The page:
Data from: Independent lineages in a common environment: the roles of determinism and contingency in shaping the migration timing of even- versus odd-year pink salmon over broad spatial and temporal scales
Oke, Krista B.
Cunningham, Curry J.
Quinn, Thomas P.
Hendry, Andrew P.
Published Jul 19, 2019 on Dryad.
Cite this dataset
Oke, Krista B.; Cunningham, Curry J.; Quinn, Thomas P.; Hendry, Andrew P. (2019). Data from: Independent lineages in a common environment: the roles of determinism and contingency in shaping the migration timing of even- versus odd-year pink salmon over broad spatial and temporal scales [Dataset]. Dryad. https://doi.org/10.5061/dryad.n8k0mq1
Studies of parallel evolution are seldom able to disentangle the influence of cryptic environmental variation from that of evolutionary history; whereas the unique life history of pink salmon (Oncorhynchus gorbuscha) presents an opportunity to do so. All pink salmon mature at age two and die after breeding. Hence, pink salmon breeding in even years are completely reproductively isolated from those breeding in odd years, even if the two lineages breed in same location. We used time series (mean = 7 years, maximum = 74 years) of paired even- and odd-year populations from 36 rivers spanning over 2000 km to explore parallelism in migration timing, a trait with a strong genetic basis. Migration timing was highly parallel, being determined almost entirely by local environmental differences among rivers. Interestingly, interannual changes in migration timing different somewhat between lineages. Overall, our findings indicate very strong determinism, with only a minor contribution of contingency.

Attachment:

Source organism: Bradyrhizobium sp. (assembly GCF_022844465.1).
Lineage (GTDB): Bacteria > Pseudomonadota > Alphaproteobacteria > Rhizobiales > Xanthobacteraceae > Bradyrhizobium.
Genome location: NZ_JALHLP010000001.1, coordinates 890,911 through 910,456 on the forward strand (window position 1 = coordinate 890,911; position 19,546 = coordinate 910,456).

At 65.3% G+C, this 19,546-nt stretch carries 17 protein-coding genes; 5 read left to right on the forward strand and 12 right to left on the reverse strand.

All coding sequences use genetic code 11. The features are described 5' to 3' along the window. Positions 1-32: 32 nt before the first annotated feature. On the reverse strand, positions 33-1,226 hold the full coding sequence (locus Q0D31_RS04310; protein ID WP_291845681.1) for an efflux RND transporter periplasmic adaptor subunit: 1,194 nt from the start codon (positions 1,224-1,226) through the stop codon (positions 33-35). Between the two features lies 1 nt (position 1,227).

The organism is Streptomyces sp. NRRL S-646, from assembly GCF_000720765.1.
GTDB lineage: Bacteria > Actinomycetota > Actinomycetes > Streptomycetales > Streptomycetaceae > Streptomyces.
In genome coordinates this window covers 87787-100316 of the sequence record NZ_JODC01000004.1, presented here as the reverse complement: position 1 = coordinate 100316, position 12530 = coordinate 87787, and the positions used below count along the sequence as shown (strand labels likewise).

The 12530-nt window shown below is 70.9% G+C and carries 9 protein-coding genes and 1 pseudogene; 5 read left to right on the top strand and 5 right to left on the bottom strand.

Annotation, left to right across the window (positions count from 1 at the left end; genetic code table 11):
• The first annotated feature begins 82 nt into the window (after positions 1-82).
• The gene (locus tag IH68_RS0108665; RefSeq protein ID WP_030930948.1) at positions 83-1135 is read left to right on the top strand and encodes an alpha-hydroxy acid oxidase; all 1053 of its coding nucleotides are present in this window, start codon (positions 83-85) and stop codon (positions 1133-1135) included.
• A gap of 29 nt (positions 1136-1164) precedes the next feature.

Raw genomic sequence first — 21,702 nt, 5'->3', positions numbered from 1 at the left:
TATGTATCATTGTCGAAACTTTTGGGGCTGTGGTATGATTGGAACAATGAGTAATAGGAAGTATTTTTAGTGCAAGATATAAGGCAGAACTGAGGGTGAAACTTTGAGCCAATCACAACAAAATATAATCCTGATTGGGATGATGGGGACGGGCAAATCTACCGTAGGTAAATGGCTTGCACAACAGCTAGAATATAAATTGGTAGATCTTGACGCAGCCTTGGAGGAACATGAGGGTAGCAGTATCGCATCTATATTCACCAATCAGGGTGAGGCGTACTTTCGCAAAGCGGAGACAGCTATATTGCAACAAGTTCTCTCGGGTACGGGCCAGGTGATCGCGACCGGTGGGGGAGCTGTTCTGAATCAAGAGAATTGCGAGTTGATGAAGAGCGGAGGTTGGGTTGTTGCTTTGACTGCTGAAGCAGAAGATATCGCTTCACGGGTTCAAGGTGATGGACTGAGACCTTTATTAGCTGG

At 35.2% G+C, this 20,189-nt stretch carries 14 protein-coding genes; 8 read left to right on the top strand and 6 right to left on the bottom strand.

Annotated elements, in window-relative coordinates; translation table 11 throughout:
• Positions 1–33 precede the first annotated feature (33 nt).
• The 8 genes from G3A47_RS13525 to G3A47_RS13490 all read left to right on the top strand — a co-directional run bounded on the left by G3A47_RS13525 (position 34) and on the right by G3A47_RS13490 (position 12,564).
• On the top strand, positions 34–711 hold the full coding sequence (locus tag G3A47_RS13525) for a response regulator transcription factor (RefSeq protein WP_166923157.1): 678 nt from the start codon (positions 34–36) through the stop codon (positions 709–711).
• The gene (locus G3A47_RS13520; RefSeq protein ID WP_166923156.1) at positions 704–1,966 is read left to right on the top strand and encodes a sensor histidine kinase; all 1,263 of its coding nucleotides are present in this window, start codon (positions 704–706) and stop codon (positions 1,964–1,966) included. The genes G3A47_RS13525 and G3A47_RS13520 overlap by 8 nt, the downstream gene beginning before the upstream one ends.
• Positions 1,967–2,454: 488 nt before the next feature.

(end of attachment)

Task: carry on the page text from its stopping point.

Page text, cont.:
Estimated median date of return
Median date of return estimated by fitting a normal distribution to daily count data for each year and river combination. Column "year" gives the year the data were sampled and "river" gives the sampling location or weir at which data were sampled. "Run" is determined based on whether the data was collected during an even year (even-year lineage) or odd year (odd-year lineage). Columns "lat" and "long" are latitude and longitude, respectively, and "z_score_lat" is the z-score of latitude. Column "day_of_year" is the estimated median return date, recorded as Julian date.
Daily count of migrating pink salmon
Raw daily count data for each year and river combination. Column "river" provided the name of the river or weir where data were sampled and "year" provides the year in which sampling occurred. Column "count" provides the number of pink salmon that migrated upstream through the weir on the date given in column "day_of_year" (as Julian date). Column "original notes" provides any notes originally recorded by weir staff, and often denotes problems with weir function, such as early removal or flooding. Column "cumulative_count" provides the cumulative sum of pink salmon that have migrated upstream so far in that river thus far in that year. As detailed in the supplemental information accompanying the article, this dataset is a compilation of data downloaded from publicly available datasets, published papers, or provided to us from personal contacts. They were originally collected by the Alaska Department of Fish and Game (ADF&G; provided by Mark Witteveen, Leon Shaul, or downloaded from the ADF&G website), Fisheries and Oceans Canada (DFO; provided by David Peacock), Nisga'a Fisheries and Wildlife (provided by Edward Desson & Richard Alexander), and the U.S. Fish and Wildlife Service. Please refer to table S1 for the specific data source for each river.
The river distance between the ocean and the weir. Column "river" provides river or weir name and "river_distance_m" provides the distance in meters. Distances were provided in original data sources or estimated from google maps as detailed in the supplemental information accompanying the article. In some cases river distance could not be determined, in these cases the "river_distance_m" column is left blank.